This morning, as is my habit, I sat down to read the comments left on Rolling Around in My Head overnight. I enjoy the discussion that happens in the comment section and read every single comment that comes in, some I read several times over. One that came in last night struck me. It was from Mary. She said:
My comment was going to start "wow, I'm so lucky that my friends are..."
then I wondered where that sentence was going to go. I'm so lucky that
my friends are... friendly to me? That my friends are nice to me? That
my friends are considerate of my needs?
I'm so lucky that my friends are prepared to behave like friends. Hmmm.
I understand exactly what Mary is saying here. When you have a disability, any kindness that you receive is often attributed, by others first and eventually yourself, to luck. It couldn't be that we, as disabled people are deserving of kindness or the rightful recipients of love.
I have been told that I'm so lucky that Joe stayed with me after my disability.
A woman I know, a wheelchair user who requires a fair bit of personal assistance, is constantly barraged with people saying that her husband is a 'saint' for not leaving her, for still loving her. She told me once, in a private moment, that she began to feel that the weight of other's perception of her as his burden began to crush her. She began to distrust her husband's love, began to see it as coming from a sense of duty, not a sense of affection. It was only after she admitted these feelings to him that she was able to hear, from him, from his heart, that he loved her. She says she does not feel lucky, she feels loved.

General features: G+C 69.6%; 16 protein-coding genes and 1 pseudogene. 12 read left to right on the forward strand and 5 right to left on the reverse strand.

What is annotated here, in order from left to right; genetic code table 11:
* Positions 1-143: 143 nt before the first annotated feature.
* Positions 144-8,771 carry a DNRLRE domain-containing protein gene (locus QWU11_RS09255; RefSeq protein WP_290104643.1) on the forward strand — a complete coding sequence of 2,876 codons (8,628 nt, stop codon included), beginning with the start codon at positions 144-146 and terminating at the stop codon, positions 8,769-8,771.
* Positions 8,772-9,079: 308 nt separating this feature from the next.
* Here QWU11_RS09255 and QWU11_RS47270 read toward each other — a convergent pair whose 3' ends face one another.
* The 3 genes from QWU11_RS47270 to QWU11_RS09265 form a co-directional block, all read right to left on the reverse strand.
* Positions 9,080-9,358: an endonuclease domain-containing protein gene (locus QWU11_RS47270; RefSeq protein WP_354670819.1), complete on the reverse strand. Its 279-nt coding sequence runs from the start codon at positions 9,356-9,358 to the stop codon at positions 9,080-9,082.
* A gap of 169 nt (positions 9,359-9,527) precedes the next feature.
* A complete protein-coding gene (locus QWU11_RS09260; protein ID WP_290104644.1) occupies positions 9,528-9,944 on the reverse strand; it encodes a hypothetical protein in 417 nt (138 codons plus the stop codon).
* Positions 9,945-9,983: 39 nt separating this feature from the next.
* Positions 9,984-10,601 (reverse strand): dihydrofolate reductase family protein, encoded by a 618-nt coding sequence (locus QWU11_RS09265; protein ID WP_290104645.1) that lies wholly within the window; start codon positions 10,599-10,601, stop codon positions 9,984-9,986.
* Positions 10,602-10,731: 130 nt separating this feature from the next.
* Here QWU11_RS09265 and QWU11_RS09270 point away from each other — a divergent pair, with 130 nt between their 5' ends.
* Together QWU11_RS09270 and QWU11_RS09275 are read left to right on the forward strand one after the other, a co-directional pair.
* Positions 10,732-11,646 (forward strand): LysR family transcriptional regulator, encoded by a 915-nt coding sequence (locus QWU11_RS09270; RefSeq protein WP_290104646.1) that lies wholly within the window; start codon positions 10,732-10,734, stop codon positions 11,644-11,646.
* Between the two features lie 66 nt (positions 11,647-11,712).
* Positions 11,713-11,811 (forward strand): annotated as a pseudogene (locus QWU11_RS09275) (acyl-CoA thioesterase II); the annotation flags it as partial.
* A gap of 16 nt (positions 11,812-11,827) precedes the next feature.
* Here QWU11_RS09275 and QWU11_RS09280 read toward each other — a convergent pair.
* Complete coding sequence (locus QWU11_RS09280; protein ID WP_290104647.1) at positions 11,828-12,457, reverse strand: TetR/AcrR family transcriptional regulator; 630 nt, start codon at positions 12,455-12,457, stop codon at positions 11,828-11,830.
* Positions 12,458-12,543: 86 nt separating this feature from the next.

For parents of kids with disabilities there are thousands of subtle ways that tell you that your child is sent to you because you are saintly - heaven's special child chosen for you - and the message is, yours is a kid that no one would want but that you got stuck with so pull out the saintliness and get to work. When you express that you love your child, as is, the sentiment is often, 'Your child is lucky to have a parent like you.' A child is lucky, LUCKY, to have a parent that loves them? Yeah, luck.
I am worthy of love.
I am worthy of respect.
I am worthy of affection.
I am worthy of consideration.
Those sentiments, I think, are hard for most of us to actually get to. But for people with disabilities they are a radical statement of personhood and value.
I am not lucky.
I am worthy.